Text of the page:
Armagh lost out to Meath but the orange wave continued to build and in 2000 the Orchardmen won Ulster again. O’Neill got a vital score in the one-point semi-final win against Fermanagh in the semi-final and the Orchardmen beat Derry in the final, and went on to play Kerry in a thrilling All-Ireland semi-final that went to a replay.

O’Neill played in both games but he was walking on thin ice and he knew it.

“It was mad stuff really,” he admits.

“Deep down, if I’m honest, I knew it wasn’t the way to play county football. I was mindful of the spine – it wasn’t like a dodgy knee or a bad shoulder that you can strap up, I knew what was at stake and at the end of 2000, after the second Kerry game, I walked off Croke Park thinking: ‘Well, that’s my chance of ever winning an All-Ireland gone…’ I knew what the consequences were and what was at stake. I knew I really shouldn’t be on the field.”

He knew that but his heart ruled his head. He couldn’t let go and went back the following year.

However, by that stage the Armagh camp was aware of his issue. Of course they didn’t want to lose a talented player but they had to save the man from himself. Kieran McGeeney and the two Brians (Canavan and McAlinden) sat him down.

“We’ve been told what’s wrong with you,” they told him.

“There’s more to life than football, you’ve got to look at the bigger picture...”

He had to agree and, finally, he had to walk away.

Armagh goalkeeper Benny Tierney takes the Sam Maguire from captain Kieran McGeeney in Croke Park. Pic Ann McManus
Armagh goalkeeper Benny Tierney takes the Sam Maguire from captain Kieran McGeeney in Croke Park. Pic Ann McManus

THE following season, Armagh won the Sam Maguire and luckless Alan O’Neill (21) watched it all unfold with tears in his eyes.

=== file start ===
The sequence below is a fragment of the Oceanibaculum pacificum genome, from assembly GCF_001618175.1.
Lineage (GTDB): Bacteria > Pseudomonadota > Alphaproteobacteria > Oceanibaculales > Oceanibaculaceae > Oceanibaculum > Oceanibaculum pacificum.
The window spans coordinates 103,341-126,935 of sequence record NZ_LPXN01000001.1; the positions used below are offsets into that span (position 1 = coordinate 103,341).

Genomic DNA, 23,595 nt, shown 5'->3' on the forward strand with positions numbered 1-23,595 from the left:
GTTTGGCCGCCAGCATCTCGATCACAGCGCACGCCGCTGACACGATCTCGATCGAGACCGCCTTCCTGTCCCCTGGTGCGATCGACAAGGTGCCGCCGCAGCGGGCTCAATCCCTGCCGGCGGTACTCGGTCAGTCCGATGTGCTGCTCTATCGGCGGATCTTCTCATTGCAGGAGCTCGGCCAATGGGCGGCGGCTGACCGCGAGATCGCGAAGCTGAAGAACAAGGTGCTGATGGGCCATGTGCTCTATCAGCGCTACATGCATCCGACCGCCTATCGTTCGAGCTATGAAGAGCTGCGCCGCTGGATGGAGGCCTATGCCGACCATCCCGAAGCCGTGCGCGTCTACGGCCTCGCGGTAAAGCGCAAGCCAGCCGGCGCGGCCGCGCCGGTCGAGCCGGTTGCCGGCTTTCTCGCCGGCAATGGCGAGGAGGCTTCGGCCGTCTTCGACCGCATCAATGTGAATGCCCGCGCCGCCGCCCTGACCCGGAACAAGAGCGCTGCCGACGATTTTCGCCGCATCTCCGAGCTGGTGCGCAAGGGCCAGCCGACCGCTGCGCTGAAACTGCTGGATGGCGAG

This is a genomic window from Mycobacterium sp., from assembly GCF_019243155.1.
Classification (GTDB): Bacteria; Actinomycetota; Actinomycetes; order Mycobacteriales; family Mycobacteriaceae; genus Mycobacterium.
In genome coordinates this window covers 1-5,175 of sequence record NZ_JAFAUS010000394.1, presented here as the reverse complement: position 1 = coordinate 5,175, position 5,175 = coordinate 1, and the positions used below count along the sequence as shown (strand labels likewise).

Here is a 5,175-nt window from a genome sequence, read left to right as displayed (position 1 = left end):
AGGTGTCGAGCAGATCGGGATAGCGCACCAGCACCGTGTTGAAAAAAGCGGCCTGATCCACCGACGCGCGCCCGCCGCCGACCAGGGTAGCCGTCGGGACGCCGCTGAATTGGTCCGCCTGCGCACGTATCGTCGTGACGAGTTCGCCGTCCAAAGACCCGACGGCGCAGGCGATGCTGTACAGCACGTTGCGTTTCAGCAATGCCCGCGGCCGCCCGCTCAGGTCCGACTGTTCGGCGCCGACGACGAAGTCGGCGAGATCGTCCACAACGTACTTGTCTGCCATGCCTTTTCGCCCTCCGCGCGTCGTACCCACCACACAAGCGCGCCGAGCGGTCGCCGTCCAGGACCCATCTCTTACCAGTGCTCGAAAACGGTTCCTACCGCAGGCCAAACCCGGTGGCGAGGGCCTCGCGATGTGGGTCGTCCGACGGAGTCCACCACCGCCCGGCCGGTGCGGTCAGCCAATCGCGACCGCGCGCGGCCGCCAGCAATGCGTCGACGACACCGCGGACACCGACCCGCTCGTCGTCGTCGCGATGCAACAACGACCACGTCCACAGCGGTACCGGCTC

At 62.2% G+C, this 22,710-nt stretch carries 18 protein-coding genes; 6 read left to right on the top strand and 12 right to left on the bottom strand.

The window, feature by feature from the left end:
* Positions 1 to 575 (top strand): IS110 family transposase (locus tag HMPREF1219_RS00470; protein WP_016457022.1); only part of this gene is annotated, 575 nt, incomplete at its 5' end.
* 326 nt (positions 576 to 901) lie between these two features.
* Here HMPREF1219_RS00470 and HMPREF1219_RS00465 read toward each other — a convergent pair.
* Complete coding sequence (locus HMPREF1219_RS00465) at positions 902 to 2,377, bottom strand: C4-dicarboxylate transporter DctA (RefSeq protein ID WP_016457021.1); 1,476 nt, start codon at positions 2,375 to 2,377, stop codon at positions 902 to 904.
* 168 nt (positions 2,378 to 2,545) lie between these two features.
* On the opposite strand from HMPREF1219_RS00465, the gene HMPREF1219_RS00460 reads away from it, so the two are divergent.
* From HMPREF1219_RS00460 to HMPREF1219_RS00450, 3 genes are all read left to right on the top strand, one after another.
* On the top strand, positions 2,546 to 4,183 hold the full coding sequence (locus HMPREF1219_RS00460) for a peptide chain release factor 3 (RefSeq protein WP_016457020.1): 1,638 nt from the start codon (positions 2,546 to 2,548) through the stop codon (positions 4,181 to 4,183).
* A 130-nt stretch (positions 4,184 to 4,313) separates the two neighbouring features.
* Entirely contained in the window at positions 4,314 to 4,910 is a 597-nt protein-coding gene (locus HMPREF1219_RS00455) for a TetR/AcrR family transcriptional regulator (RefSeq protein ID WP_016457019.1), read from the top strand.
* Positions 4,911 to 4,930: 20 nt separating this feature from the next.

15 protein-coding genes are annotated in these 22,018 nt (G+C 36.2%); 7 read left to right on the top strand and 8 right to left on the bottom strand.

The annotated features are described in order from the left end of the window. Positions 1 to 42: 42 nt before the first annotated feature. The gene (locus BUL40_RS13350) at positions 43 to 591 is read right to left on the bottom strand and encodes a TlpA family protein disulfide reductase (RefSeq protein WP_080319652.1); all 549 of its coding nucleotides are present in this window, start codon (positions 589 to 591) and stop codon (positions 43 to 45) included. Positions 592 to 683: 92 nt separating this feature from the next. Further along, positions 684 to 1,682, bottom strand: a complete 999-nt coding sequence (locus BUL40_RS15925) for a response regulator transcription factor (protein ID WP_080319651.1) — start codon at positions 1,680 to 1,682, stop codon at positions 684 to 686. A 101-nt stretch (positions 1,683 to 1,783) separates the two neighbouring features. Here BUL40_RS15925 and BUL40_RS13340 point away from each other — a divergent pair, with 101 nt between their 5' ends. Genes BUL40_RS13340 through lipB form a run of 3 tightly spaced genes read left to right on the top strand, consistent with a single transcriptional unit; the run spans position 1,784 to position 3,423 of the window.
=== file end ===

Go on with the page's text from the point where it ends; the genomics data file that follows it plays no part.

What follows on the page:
The nail-biters against Tyrone and Sligo, the one-point win against the Dubs, the All-Ireland final against Kerry, McGeeney lifting the cup, all his team-mates in the Hogan Stand, the celebrations when the team came home…

He wished he was part of it. He wished he could still do what he’d always believed he was born to do but it had all been taken away.

“I’m not going to sugar-coat it, it was a very difficult time. A dark place,” he says.

“It was heartbreaking because I knew there was a golden era coming and Armagh was going to win an All-Ireland.

“I had played three years’ of U21, I was breaking into the senior team in ‘99 and Jarlath Burns was coming to the end of his career in midfield. I felt there was an opportunity to cement my place in the team and establish myself.

“To lose out on that literally felt like the end of the world. I missed the football but it was even the craic in the cars and the changing room…

“I just thought: ‘What do I do now?’ There was a huge sense of just feeling sorry for myself I suppose but I can’t express enough the help I got from the people around me at that time.

“The players who were on that Armagh team are exceptional people – nevermind exceptional footballers. Jarlath, Paul McGrane, John Rafferty, Cathal O’Rourke… Armagh look after their players and the Armagh county board were very good and fellas like Kieran and the McNultys (Justin and Enda) were very good for just talking it out – it was counselling I suppose.

“I’ll be honest, I had mixed feelings for a while but then I was the biggest Armagh supporter going, I just wanted the boys to win an All-Ireland. There was an element of: ‘That could have been me up there’ but I think it’s natural to feel like that too.”

THERE are people who’ll tell you that if Alan O’Neill had stayed fit Armagh would have won more than one All-Ireland.

“Or we mightn’t have won any!” he says with a smile.

After his Armagh dream ended he took a couple of years out of football but the craving to play ball wouldn’t go away. He missed the craic, he missed the changing room, the missed having that focus in his life.

Drip, drip, drip… He talked himself into returning with Culloville Blues.

“I thought: ‘Ok I don’t have the county, could I get back playing a bit of club football?’” he says.